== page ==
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'Teen Wolf' Season 4 Premiere Recap - 'The Dark Moon'


Dylan O'Brien Tyler Hoechlin Jill Wagner Holland Roden Shelley Hennig

The season premiere of Teen Wolf season 4 aired on Monday (23rd June) on MTV. The episode saw the supernatural gang continue on their journey to find werewolf Derek.

Tyler Posey
Tyler Posey stars as Scott McCall on Teen Wolf.

The show which first aired in 2011 is in its 4th season. The series, based on the 1985 film of the same name, stars Tyler Posey (Scott McCall) as a high school student juggling his nocturnal werewolf activities and his everyday life. Dylan O'Brien co-stars as Tyler's close friend Stiles whilst Tyler Hoechlin plays another werewolf Derek Hale. The core cast are supported by Holland Roden, Shelley Hennig and Arden Cho. 

Continue reading: 'Teen Wolf' Season 4 Premiere Recap - 'The Dark Moon'

Jill Wagner - "Pieces Of Ass" Opening Night Los Angeles Performance - Los Angeles, California, United States - Thursday 28th March 2013

Jill Wagner
Jill Wagner
Jill Wagner
Jill Wagner
Jill Wagner
Jill Wagner

Jill Wagner - "Safe Haven" premiere held at TCL Chinese Theatre - Red Carpet Los Angeles California United States Tuesday 5th February 2013

Jill Wagner
Jill Wagner
Jill Wagner
Jill Wagner
Jill Wagner
Jill Wagner

Jill Wagner - "Movie 43" Premiere Los Angeles California USA Wednesday 23rd January 2013

Jill Wagner
Jill Wagner
Jill Wagner
Jill Wagner
Jill Wagner

Jill Wagner ABC TCA Winter 2013 Party at Langham Huntington Hotel Featuring: Jill Wagner Where: Pasadena, California, United States When: 10 Jan 2013

Jill Wagner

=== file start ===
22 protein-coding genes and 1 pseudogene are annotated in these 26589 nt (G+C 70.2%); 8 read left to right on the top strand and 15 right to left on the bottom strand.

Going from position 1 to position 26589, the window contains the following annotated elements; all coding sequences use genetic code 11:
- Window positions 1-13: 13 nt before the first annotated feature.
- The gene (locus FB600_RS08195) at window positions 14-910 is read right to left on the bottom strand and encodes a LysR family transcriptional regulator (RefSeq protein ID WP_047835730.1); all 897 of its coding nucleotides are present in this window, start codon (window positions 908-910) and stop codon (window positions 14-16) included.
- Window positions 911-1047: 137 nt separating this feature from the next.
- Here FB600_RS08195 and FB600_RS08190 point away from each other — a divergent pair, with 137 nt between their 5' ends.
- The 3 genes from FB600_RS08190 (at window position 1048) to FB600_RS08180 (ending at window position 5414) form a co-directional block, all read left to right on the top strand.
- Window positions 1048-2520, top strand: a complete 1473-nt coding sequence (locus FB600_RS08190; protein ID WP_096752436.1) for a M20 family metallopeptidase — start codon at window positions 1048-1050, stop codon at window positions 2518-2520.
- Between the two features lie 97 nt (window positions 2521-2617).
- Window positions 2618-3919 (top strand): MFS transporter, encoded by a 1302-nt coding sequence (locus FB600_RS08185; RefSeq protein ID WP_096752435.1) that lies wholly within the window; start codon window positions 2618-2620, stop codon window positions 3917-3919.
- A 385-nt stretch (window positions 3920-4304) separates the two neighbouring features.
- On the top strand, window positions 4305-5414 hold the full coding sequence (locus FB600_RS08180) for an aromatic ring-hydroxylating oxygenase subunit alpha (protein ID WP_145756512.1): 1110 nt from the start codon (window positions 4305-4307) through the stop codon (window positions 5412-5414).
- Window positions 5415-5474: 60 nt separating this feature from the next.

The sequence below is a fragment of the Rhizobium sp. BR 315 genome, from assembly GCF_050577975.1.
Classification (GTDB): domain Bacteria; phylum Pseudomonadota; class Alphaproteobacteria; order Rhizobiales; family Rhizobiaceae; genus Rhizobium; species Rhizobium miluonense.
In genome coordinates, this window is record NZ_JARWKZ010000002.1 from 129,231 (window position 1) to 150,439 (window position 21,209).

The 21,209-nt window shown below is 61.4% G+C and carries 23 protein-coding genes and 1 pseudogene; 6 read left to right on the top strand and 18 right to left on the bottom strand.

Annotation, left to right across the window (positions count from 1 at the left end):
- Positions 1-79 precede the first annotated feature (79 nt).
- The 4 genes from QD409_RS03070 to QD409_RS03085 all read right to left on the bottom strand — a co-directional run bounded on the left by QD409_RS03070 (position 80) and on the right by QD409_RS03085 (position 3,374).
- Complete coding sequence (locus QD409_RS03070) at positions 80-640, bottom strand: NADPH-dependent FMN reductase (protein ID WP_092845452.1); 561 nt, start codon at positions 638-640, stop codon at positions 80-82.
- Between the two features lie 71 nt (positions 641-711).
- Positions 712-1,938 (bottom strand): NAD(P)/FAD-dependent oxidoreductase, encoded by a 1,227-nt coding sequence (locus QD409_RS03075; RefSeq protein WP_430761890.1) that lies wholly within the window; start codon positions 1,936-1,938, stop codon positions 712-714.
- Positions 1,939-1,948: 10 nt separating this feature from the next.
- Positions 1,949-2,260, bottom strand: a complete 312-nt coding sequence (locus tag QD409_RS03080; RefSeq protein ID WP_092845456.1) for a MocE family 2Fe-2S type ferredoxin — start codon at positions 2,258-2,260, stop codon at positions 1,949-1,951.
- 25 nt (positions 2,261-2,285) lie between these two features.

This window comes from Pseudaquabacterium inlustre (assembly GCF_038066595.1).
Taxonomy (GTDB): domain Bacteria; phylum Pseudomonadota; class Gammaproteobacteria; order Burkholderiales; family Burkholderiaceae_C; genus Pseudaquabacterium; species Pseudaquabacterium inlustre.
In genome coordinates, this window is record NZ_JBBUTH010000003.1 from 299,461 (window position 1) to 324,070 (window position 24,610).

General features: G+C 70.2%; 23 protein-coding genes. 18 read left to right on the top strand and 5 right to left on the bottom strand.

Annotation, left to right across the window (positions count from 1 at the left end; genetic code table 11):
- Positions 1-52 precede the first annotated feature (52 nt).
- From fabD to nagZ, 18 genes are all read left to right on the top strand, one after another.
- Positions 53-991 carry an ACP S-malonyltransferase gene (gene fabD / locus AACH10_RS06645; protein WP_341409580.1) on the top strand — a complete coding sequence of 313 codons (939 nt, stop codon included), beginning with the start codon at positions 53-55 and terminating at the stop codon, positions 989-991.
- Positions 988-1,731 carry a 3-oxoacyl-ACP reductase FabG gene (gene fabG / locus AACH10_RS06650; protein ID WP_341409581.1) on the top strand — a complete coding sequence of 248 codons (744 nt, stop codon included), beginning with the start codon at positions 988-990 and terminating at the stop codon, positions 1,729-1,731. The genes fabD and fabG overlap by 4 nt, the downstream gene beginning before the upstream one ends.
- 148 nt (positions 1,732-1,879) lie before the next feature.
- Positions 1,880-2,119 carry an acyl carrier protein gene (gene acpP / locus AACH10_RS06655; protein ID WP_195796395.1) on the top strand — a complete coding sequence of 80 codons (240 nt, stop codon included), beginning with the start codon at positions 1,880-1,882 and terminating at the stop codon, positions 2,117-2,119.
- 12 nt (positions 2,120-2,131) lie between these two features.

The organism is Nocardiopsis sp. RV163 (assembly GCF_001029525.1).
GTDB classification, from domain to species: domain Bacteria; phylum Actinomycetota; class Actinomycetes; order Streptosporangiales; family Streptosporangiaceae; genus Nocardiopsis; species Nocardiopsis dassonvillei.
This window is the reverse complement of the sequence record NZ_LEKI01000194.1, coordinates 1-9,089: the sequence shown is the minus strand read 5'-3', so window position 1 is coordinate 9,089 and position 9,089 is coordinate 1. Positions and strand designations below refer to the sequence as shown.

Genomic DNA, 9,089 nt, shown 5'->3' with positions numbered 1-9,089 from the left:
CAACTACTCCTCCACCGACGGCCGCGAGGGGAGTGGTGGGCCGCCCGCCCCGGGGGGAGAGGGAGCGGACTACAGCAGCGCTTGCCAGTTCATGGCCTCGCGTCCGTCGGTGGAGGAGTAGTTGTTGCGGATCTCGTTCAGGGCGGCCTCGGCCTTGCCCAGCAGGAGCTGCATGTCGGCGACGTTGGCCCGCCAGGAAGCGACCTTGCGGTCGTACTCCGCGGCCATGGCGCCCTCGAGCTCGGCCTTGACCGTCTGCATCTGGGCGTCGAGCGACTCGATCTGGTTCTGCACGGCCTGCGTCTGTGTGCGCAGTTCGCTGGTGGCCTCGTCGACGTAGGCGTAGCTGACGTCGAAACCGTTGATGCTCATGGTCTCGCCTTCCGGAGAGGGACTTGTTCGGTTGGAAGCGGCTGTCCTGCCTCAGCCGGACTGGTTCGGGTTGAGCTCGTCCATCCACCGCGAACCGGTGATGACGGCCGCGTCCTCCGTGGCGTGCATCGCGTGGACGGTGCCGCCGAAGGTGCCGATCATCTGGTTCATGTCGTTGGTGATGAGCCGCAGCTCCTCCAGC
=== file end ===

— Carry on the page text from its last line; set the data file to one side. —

Jill Wagner
Jill Wagner
Jill Wagner
Jill Wagner
Jill Wagner

Jill Wagner and Los Angeles Film Festival Monday 22nd June 2009 2009 Los Angeles Film Festival - Premiere of 'Transformers: Revenge of the Fallen' held at Mann Village Theatre - Arrivals Los Angeles, California

Jill Wagner and Los Angeles Film Festival
Jill Wagner and Los Angeles Film Festival
Jill Wagner and Los Angeles Film Festival
Jill Wagner and Los Angeles Film Festival
Jill Wagner and Los Angeles Film Festival
Jill Wagner and Los Angeles Film Festival

Splinter Review


Excellent
Director Toby Wilkins' debut feature Splinter is a fast-paced, well-crafted bit of sci-fi horror with plenty of gore and thrills to keep audiences amped up and on-edge for much of its tight 85-minute running time. The title of Wilkins' film refers to the delivery method employed by its resident monster, a parasite that shoots splinters at its victims to infect them. All tangled limbs, snarling teeth, and contorted torso, the creature leaps, slithers, and growls with ferocious determination, and seems a descendent of John Carpenter's mutating menace in his remake of The Thing. While the monster's exact nature and cause are never fully explained, it hardly matters, because Wilkins, along with screenwriters Ian Shorr and Kai Barry, and a tight-knit, compelling cast keep us hooked, right out of the gate.